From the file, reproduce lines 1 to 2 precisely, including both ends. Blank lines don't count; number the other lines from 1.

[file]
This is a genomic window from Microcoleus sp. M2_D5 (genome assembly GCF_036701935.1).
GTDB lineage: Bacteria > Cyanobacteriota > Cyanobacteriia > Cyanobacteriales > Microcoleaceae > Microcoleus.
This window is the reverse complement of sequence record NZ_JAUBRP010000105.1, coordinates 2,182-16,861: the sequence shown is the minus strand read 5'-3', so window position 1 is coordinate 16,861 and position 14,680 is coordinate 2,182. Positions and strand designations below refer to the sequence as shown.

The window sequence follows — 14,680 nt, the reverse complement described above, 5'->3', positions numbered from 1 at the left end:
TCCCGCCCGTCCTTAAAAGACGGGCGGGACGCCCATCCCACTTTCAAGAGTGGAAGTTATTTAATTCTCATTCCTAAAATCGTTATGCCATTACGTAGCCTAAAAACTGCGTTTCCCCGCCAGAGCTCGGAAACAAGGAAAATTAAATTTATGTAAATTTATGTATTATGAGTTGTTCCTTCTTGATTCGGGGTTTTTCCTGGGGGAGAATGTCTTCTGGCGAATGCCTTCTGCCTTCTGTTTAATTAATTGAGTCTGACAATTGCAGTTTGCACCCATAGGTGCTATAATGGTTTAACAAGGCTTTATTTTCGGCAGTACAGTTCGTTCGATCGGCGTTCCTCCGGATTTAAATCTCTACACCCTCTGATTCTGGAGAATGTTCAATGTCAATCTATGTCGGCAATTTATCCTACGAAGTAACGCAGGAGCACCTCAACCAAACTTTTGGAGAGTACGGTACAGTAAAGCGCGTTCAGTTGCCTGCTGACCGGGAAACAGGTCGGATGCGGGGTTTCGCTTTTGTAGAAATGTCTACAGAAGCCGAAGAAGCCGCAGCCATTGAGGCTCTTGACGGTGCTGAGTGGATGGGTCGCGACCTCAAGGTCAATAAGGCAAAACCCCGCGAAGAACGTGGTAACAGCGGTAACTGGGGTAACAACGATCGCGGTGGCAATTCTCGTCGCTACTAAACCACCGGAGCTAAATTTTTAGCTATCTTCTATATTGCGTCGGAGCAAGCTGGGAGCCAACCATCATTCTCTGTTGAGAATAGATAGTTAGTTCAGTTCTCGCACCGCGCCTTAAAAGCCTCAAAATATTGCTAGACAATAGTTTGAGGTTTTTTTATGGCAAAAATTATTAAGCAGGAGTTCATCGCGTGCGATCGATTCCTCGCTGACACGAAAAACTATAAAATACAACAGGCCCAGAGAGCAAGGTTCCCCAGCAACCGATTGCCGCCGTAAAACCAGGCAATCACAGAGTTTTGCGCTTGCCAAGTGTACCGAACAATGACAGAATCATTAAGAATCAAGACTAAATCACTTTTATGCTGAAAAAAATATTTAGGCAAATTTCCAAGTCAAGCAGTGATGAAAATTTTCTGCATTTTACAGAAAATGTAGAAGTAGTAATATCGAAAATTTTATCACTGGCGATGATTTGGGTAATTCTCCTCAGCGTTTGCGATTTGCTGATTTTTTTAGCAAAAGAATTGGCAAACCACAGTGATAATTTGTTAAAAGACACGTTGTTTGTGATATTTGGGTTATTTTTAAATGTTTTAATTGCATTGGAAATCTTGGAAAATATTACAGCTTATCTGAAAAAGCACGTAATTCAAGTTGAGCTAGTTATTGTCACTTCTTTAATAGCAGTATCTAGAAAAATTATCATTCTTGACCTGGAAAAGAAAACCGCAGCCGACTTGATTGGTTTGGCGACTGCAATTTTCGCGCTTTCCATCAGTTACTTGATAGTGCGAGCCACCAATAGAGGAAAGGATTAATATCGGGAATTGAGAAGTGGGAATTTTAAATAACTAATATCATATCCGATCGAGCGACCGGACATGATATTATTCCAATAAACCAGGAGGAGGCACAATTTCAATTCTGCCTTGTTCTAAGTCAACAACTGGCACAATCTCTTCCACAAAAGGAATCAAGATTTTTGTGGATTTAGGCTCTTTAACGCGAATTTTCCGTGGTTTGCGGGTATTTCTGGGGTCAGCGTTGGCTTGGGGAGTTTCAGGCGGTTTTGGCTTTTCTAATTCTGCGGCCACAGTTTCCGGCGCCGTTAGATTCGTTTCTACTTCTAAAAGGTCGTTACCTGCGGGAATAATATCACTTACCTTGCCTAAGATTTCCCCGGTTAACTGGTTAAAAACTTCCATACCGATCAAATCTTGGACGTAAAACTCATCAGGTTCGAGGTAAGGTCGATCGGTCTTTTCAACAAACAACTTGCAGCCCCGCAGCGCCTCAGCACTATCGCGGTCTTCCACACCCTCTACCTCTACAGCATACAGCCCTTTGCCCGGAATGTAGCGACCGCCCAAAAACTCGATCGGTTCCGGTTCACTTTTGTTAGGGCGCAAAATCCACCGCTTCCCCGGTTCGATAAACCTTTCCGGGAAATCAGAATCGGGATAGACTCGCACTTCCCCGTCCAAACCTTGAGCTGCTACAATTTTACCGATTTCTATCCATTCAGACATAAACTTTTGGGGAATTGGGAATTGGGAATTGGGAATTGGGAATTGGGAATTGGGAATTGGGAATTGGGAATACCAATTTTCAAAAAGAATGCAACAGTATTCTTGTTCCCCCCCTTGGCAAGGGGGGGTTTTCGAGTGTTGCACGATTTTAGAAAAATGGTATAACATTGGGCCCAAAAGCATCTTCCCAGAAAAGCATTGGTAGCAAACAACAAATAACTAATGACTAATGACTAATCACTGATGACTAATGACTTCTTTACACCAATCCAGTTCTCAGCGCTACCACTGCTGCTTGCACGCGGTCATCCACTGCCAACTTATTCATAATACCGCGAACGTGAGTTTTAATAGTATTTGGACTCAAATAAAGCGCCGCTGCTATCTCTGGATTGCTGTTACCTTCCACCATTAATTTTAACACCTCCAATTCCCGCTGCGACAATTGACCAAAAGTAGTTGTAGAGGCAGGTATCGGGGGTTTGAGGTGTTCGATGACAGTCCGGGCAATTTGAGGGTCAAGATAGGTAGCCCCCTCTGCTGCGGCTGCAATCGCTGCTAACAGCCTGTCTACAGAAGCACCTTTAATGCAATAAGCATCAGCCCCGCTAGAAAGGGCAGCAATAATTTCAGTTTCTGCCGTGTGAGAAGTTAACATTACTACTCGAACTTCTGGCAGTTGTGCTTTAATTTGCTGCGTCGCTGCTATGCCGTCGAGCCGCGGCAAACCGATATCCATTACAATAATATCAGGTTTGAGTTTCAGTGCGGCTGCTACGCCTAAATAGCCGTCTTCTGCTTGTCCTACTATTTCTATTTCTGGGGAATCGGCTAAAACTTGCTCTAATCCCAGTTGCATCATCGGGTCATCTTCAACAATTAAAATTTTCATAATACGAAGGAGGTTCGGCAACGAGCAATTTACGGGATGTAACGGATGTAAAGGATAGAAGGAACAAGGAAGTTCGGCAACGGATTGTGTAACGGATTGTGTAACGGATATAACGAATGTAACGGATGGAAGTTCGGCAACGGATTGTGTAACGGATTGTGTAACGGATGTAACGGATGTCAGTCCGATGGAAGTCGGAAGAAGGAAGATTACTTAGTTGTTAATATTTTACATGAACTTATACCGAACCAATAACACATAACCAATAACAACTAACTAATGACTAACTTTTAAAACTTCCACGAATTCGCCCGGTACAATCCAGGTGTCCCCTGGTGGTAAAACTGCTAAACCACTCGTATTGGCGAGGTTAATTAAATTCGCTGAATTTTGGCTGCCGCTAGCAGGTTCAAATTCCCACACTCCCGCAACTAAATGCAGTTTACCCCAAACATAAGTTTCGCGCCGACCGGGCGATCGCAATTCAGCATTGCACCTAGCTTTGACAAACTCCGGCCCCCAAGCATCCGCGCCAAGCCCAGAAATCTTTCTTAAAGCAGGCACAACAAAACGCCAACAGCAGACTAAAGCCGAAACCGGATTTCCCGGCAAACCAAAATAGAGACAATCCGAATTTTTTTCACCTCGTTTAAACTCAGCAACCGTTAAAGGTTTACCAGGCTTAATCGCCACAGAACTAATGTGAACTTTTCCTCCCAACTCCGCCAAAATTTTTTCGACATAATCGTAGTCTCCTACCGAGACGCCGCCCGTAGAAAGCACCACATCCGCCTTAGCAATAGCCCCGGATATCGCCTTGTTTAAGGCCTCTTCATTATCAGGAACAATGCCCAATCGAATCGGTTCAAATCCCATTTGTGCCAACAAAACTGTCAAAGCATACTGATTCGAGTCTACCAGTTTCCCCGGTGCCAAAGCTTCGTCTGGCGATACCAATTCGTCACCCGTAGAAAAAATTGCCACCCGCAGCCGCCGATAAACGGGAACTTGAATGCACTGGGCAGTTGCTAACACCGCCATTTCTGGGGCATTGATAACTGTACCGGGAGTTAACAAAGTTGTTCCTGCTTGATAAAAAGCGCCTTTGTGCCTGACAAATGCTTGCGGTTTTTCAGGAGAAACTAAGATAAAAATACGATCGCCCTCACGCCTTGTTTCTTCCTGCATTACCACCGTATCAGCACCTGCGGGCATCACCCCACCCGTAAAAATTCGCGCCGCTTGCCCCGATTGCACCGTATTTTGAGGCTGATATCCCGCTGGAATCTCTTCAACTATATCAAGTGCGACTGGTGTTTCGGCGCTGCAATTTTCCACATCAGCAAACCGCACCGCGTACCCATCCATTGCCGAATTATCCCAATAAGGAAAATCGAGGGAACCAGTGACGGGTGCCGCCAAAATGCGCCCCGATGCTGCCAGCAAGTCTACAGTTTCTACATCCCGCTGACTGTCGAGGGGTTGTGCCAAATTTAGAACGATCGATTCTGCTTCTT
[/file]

This is a genomic window from Microcoleus sp. M2_D5 (genome assembly GCF_036701935.1).
GTDB lineage: Bacteria > Cyanobacteriota > Cyanobacteriia > Cyanobacteriales > Microcoleaceae > Microcoleus.